DSpace

OceanDocs >
Africa >
African Marine Science - Oceanography - Fishery >
Miscellaneous >

Please use this identifier to cite or link to this item: http://hdl.handle.net/1834/654

Title: Remote Sensing Needs and Capabilities In West Africa
Authors: Koranteng, K.A.
Opoku-Duah, S.
ASFA Terms: Remote sensing
Issue Date: Jun-2002
Citation: Marine Fisheries, Ecosystems and Societies in West Africa: half a century of change, Senegal : Dakar
Abstract: The greatest advantage of remote sensing over conventional measurements lies in the opportunity to carry out detailed spatio-temporal analysis of land and ocean features on a very frequent basis. This paper analyses the contribution of satellite imagery to atmospheric, geophysical and ocean studies and management in West Africa since the early 1980s. The detailed application of data from optical sensors (e.g. Meteosat, NOAA/AVHRR, SPOT, Landsat TM, etc.) for weather prediction, hydrogeological, landuse/cover and cartographic studies has been acknowledged. However, the use of microwave (e.g. SAR) and optical data for ocean monitoring and studies in the sub-region is still very limited. Even though sufficient remote sensing expertise and infrastructure is perceived in the region, no clearly defined networking or database exists.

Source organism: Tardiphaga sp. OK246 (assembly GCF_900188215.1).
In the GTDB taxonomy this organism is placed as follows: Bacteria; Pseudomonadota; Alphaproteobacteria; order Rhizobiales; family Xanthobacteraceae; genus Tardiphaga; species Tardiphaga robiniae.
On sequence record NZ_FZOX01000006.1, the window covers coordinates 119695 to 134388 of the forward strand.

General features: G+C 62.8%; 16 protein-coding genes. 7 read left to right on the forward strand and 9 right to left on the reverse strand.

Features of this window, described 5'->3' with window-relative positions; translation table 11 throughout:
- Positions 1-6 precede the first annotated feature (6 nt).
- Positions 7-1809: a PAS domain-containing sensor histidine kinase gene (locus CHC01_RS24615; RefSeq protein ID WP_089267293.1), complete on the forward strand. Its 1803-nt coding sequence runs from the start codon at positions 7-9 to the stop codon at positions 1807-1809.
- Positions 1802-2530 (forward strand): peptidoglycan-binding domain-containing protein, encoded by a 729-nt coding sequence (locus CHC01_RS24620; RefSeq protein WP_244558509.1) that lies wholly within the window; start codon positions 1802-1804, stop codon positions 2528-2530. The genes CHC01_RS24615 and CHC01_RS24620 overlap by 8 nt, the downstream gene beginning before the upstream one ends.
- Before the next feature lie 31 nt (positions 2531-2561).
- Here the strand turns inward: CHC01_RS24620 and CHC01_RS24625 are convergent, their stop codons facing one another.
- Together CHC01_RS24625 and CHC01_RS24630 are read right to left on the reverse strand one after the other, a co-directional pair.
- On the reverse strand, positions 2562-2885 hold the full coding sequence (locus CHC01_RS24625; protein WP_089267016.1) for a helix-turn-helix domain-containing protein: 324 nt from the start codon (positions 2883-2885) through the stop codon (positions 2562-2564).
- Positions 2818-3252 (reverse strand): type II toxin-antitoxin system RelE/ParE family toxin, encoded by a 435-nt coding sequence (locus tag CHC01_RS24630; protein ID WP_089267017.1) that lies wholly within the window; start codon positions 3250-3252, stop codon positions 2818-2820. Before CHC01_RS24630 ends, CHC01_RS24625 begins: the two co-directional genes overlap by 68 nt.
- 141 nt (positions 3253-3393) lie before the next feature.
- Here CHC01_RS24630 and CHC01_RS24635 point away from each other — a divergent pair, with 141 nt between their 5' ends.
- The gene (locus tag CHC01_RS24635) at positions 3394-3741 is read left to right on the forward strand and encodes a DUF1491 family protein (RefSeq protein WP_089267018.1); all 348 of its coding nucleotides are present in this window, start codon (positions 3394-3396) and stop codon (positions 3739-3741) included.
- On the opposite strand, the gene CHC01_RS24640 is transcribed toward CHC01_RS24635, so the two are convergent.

URI: http://hdl.handle.net/1834/654
Related document: http://ictupdate.cta.int
Appears in Collections:Miscellaneous

Files in This Item:

File Description SizeFormat
Doc_Sci_06-EN.pdf93.69 kBAdobe PDFView/Open

Items in DSpace are protected by copyright, with all rights reserved, unless otherwise indicated.